By: Ashley Byars
Are you in the corporate world but wish you were having more of a positive impact? Or maybe you work for a nonprofit looking to add to its talent pool on a limited budget. The new trend of “minternships” may be the answer.
Traditionally, interns have been college students studying for a career related to a specific business. Increasingly, experienced employees – especially Millennials dissatisfied with their jobs, are taking middle-career internships or minternships. After spending years climbing the corporate ladder, they are willing to start again at the bottom in exchange for a more fulfilling career. Often this shift in priorities occurs mid-career as many feel burned out by corporate life. They view internships as a way to relaunch new careers before it’s too late. One popular path to personal fulfillment is to work for a nonprofit.
With the right organization, team and position Millennials may find that an entry-level role is a great avenue for turning for-profit-experience into a growing nonprofit career. Nonprofits offer a unique opportunity to align work with personal values, interests and passions. Often, minterns are seeking a more meaningful work/life balance and career flexibility.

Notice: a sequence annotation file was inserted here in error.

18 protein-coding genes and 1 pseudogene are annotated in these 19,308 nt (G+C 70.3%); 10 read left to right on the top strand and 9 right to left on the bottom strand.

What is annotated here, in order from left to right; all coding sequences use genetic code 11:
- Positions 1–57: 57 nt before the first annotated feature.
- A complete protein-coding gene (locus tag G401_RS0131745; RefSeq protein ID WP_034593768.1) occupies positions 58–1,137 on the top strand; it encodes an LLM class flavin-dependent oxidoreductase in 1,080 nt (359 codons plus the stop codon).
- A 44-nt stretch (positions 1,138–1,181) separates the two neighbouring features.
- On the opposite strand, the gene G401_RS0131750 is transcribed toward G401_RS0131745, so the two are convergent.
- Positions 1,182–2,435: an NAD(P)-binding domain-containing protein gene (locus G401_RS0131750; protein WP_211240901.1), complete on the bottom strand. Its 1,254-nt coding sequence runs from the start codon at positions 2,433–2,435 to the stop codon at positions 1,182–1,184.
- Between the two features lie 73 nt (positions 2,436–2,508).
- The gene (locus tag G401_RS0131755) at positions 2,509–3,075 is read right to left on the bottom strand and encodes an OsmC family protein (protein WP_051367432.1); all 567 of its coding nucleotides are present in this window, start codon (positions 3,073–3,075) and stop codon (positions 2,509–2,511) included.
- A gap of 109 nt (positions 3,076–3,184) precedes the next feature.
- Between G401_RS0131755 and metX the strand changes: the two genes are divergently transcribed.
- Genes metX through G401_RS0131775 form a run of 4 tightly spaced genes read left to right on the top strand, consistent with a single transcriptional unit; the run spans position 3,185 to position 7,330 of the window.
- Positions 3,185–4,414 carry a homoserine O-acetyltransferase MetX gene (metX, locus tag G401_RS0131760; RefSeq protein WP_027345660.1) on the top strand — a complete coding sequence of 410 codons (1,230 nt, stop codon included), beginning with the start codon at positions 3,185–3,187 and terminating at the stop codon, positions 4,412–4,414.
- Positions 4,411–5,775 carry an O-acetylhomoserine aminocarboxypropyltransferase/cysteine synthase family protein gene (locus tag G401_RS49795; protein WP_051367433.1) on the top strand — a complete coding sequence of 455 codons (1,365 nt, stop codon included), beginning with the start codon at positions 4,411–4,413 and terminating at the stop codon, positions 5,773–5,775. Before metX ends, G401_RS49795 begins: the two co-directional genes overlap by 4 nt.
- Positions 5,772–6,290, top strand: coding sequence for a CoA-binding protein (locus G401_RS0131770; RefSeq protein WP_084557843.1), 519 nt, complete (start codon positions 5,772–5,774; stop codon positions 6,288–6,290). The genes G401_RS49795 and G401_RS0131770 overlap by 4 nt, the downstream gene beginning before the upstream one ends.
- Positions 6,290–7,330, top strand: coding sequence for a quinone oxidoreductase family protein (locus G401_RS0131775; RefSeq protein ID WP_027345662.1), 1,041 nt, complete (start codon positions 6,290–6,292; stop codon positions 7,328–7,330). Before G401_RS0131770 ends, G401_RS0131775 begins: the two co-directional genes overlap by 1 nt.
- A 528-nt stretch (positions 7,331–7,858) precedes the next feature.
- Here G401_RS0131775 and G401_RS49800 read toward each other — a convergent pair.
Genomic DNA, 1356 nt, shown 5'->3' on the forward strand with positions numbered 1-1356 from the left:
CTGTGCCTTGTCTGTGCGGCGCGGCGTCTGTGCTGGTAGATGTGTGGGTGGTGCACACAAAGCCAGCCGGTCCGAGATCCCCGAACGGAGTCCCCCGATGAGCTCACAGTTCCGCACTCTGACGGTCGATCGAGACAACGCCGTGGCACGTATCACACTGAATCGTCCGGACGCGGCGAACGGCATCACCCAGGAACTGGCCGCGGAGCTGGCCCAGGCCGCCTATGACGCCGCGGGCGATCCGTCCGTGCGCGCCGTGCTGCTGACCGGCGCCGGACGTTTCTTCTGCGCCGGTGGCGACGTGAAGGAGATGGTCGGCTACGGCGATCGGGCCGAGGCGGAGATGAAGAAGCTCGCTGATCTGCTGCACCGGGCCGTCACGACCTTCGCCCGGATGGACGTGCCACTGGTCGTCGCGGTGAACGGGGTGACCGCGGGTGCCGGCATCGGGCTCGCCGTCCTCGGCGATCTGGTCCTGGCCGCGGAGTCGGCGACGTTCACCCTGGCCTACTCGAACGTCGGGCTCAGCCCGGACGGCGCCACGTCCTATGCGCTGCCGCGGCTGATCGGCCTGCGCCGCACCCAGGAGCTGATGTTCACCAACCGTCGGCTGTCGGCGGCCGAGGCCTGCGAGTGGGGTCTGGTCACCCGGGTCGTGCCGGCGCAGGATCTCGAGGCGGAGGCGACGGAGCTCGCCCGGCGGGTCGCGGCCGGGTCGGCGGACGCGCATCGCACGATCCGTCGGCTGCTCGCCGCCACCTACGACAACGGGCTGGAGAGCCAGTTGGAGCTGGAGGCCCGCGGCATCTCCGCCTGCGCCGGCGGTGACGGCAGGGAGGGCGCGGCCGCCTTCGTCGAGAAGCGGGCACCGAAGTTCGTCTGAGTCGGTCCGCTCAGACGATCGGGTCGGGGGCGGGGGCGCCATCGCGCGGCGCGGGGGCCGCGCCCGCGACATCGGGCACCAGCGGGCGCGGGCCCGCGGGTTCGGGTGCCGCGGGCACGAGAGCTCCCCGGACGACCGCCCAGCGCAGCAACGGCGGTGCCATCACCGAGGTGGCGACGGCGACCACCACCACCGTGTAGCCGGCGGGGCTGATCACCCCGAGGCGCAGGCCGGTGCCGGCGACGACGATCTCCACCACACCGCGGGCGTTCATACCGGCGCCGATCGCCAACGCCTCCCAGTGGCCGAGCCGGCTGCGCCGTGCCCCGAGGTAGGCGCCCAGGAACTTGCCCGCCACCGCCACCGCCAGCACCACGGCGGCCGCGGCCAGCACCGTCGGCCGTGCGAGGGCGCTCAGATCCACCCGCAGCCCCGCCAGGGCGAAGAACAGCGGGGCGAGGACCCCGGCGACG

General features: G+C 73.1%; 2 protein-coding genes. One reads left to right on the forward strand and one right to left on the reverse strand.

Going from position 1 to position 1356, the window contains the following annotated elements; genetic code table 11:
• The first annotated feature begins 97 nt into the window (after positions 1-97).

With the growth of the nonprofit sector and retirement of Boomers in senior positions comes the need for more leaders to guide these organizations. Joining a nonprofit as a mintern offers the chance to learn the culture and can be very rewarding. It also can open doors to other opportunities by adding nonprofit experience to your resume.
Nonprofits present opportunities for new team members to interact with senior leadership and board members since staff members often “wear many hats.” This same management style may give you the chance to identify a need and offer a business solution which can demonstrate your value to the organization.
Many nonprofits are looking to add younger, more diverse staff members to help engage the next generation of donors. Minternships are a way to get corporate employees in their 30s, with valuable job skills and experience, in the door. Candidates are attracted to these short-term opportunities because they feel they will advance quickly in their new career with the leadership skills they bring with them.
Millennials are leading the way in viewing employment as not only a source of income but a way to improve lives and make the world a better place. Their social-change mindset makes them ideally suited for a shift to a nonprofit career. These tech-savvy young professionals will bring a new perspective and fresh energy to the nonprofit world.